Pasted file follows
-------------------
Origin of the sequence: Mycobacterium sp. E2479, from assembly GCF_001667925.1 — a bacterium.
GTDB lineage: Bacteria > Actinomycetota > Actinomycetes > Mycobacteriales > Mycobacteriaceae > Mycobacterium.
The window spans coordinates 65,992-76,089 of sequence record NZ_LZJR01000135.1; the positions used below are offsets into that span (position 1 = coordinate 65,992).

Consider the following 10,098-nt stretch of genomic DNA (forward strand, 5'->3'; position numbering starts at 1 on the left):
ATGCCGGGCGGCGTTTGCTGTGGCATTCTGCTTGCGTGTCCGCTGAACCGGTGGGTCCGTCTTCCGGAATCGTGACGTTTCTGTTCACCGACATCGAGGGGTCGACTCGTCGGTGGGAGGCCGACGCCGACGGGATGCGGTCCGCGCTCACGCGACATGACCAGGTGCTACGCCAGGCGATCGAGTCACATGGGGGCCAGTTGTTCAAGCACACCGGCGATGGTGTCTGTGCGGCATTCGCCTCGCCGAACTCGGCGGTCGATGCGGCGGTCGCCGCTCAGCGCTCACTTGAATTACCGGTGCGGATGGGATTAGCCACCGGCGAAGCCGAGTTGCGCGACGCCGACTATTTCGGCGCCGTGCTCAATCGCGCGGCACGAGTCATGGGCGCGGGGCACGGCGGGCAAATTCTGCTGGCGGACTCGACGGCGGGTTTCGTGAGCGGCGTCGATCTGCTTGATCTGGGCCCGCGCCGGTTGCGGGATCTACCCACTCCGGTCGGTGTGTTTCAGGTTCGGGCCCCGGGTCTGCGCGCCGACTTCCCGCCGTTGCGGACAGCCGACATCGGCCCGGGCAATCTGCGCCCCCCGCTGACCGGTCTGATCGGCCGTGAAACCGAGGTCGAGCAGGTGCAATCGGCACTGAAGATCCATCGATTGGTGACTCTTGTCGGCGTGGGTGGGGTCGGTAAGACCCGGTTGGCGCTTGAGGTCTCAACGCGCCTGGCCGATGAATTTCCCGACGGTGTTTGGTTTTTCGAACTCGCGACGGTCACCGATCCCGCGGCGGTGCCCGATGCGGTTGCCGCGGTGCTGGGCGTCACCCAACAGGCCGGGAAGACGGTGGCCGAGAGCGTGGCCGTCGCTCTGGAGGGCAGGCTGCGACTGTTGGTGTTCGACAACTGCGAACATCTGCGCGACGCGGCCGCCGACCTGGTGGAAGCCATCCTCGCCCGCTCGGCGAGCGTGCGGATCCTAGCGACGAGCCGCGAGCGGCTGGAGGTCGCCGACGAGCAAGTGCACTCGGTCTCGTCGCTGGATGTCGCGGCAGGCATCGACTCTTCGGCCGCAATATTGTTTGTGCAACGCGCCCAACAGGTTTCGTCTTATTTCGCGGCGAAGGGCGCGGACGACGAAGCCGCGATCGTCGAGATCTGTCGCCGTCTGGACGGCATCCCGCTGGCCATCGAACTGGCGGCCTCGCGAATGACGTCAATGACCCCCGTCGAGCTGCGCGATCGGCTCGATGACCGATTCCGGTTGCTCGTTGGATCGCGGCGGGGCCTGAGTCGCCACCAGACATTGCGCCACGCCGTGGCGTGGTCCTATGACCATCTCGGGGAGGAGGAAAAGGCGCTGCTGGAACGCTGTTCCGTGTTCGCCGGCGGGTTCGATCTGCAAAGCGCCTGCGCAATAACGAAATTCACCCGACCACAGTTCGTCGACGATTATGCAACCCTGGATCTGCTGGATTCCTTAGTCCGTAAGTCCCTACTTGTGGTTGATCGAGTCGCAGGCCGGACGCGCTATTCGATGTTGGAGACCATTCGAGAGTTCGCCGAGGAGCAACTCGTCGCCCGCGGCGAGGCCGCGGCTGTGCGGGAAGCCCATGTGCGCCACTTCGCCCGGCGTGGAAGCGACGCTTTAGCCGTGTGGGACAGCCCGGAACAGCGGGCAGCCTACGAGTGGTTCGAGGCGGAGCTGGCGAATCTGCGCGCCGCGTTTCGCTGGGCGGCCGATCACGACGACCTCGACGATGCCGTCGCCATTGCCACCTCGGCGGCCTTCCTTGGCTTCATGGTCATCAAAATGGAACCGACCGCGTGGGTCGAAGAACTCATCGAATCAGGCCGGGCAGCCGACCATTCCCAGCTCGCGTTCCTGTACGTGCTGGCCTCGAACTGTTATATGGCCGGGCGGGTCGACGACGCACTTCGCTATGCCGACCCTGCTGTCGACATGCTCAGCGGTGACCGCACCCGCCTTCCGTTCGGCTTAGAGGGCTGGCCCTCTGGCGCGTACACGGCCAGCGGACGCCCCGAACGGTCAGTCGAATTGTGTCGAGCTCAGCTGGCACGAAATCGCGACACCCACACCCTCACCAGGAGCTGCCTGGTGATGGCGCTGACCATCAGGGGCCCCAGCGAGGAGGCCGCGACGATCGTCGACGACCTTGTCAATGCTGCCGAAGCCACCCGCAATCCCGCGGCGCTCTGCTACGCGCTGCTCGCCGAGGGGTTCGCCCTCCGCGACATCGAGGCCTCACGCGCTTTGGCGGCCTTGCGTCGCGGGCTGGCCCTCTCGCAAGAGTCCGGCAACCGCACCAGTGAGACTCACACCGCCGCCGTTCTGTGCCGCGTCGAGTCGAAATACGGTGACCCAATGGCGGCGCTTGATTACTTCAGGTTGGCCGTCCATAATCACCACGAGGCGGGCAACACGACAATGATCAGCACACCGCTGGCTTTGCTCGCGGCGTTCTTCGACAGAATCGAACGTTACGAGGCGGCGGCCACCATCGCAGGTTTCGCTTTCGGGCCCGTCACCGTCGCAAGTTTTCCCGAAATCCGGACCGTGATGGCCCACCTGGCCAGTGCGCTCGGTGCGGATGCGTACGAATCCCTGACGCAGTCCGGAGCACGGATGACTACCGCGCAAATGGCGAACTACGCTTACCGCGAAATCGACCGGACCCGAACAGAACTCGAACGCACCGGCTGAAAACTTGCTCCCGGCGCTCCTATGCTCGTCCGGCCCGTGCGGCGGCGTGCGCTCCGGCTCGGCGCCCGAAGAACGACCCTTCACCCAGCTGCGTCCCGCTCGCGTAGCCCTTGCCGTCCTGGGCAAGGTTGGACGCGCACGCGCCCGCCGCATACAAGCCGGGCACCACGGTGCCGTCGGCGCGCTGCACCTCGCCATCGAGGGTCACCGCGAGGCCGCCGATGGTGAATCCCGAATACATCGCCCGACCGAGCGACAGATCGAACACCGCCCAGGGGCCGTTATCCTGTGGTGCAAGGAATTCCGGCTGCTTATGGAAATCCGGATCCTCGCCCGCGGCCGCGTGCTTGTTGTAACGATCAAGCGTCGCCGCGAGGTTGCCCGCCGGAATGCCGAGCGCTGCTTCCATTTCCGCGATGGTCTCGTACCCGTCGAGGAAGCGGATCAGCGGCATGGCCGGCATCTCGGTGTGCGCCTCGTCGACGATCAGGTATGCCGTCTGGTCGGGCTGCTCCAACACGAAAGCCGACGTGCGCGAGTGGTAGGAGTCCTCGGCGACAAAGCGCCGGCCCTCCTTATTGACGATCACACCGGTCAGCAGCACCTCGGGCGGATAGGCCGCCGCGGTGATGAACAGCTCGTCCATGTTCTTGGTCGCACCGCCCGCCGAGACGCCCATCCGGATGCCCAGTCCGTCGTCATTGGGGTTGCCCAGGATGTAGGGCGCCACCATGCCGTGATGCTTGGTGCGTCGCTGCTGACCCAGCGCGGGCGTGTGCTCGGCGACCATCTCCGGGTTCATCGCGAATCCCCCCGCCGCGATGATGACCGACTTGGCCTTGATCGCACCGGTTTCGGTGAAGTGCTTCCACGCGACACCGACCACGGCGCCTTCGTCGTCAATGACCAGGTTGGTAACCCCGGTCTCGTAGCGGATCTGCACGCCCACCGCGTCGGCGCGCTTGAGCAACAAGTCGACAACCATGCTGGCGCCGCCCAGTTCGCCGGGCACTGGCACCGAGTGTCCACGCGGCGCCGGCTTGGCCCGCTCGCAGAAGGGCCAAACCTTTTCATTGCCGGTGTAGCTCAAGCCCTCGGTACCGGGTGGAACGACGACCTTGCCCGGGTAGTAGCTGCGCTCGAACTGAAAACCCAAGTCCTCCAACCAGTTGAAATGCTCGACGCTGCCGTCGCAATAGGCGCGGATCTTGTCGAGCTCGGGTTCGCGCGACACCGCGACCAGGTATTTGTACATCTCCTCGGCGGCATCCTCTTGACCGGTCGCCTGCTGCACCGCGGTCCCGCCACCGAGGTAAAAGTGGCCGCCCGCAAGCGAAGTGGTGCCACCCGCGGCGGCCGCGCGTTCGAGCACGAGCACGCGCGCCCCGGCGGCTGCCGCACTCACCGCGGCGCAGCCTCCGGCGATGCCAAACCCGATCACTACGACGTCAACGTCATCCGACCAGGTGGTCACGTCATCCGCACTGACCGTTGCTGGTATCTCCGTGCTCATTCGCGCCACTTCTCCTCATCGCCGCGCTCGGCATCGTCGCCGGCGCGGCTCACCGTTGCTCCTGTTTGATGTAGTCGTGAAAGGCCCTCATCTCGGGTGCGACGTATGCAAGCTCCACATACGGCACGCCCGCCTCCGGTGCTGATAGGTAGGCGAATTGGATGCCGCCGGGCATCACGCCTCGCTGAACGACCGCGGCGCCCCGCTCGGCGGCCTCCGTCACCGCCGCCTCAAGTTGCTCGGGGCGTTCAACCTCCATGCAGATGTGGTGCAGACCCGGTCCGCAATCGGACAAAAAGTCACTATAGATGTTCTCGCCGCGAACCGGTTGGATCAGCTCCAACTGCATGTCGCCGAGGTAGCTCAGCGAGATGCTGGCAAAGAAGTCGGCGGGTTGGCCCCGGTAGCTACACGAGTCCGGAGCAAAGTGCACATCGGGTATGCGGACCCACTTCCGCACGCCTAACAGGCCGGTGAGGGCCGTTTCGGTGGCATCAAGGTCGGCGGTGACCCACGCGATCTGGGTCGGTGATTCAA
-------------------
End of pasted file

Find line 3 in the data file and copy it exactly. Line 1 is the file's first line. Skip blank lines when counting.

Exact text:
The window spans coordinates 65,992-76,089 of sequence record NZ_LZJR01000135.1; the positions used below are offsets into that span (position 1 = coordinate 65,992).